A Therapist’s Advice for Mother’s Day

By Huong Diep

Hi, there. I see you. Yes, you.

I know that Mother’s Day is hard for you. Perhaps you have experienced pregnancy loss(es). Maybe you have lost your mother. Maybe you are grieving the loss of the possibility of being a mother. Whatever this day holds for you, I hope you recognize that it is valid. Your feelings are valid.

According to Webster’s dictionary, a mother is defined as “A female parent of an animal. A woman who gives birth to or has the responsibility of physical and emotional care of specific children.” This description is too limited in my opinion.

Can you still celebrate Mother’s Day if you do not fit the definition mentioned above? Yes. As a clinical psychologist who works with trauma, grief, and pregnancy losses, particularly with BIPOC queer folks, the answer is a resounding YES. We all came from a mother, and we all mother each other in this often chaotic and painful world.

I just finished reading Crying in H Mart by Korean-Jewish American Michelle Zauner this week. I did not realize this would be such a raw yet appropriate book for Mother’s Day. Zauner writes about her experience returning home to Eugene, OR, to care for her dying mother. It is a heartbreaking, achingly authentic portrayal of the dichotomies of parent-child love, tenuous connections, and how food can be a mediating force. After her mother’s death, Zauner begins to cook her mother’s old recipes and struggles with finding the right balance between bitter and sweet flavors to remind her of home. Her memoir made me think about the concept of home and what home means, especially after a loss.

There is a Welsh word, hiraeth, that is difficult to translate. Loosely speaking, it connotes a sense of homesickness tinged with grief and sadness over the lost or departed. It can also embody the feelings of nostalgia and missing a home that was never quite home to begin with.

I wonder how many of us are feeling a bit of hiraeth today. For a loss. Losses. For a dream that never materialized. For the mother we wished for or for the daughter we wished we could be.

I urge you to do whatever you need on Mother’s Day (and every day) to take care of yourself. Here are some practical tips:

Cancel — Do NOT go on social media. I repeat, DO NOT go on social media. You will not gain any benefit from looking at anyone’s carefully curated posts. You have no idea about their mother-child relationship status or the conversations they had before they mustered a smile. Cancel any other extraneous activities you do not need to engage in without an apology or explanation. Those who love you will understand.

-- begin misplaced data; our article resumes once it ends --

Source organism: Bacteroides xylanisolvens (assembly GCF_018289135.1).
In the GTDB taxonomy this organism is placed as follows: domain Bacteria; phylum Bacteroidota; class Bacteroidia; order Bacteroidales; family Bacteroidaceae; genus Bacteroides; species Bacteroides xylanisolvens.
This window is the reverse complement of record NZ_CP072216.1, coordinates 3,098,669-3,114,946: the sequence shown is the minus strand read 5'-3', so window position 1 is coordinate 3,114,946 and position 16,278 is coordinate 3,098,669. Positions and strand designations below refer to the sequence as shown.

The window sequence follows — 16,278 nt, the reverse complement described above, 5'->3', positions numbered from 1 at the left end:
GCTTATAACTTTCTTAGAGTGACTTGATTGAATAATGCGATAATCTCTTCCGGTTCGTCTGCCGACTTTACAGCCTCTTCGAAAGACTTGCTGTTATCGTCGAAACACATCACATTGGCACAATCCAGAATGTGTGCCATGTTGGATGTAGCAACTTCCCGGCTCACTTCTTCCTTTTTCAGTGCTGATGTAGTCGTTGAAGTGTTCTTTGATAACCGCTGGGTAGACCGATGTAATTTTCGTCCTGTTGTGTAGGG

Cocoon — Create a mini cave for yourself filled with your favorite snacks, good smells, feel-good shows, etc. If you live with other people, tell them of your plan to hide in your den, whether it’s for 10 minutes or 10 hours, take extra care of yourself and cocoon yourself in warmth and goodness. Your cave might also be outside and going to a quiet area (but try to steer clear of parks or other areas where families may be congregating). I give you full permission to go into hibernation mode.

Connect — Let a friend or loved one know that you may need extra support and for them to check on you. Even if it’s sending a heart emoji and you sending one back to let them know you’re alive. This could also mean connecting with yourself and journaling your feelings. You don’t have to re-read what you wrote. Just write and get the words out of your heart and brain.

Care — Treat yourself the way you would treat a loved one. If you notice any negative chatter, shush that voice away. It can come back another day, but today is for you. What does care look like for you? Is it a gentle walk? A yin yoga class? Crying in the car?

Commemorate — Whether it’s celebrating and commemorating a life that has been lost or celebrating and commemorating yourself for making it through another day, what is one small way you can mark today in a way that is meaningful for you? Some people like to plant a plant to see it grow, some people like to find a rock or twig to save, and others create a visual memory board. Rituals and traditions have a way of grounding us and making us feel safe.

Whatever you choose on Mother’s Day, I hope you know that you are not alone.

Here’s to coming home into the body that may have betrayed you, home to the mind that may trick you with negative thoughts, and finding hiraeth in your heart that constantly awaits you with every beat.

This post was written by Huong Diep, co-author of All the Love: Healing Your Heart and Finding Meaning After Pregnancy Loss.

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Originally published at https://alltheloveafterloss.com on May 7, 2021.

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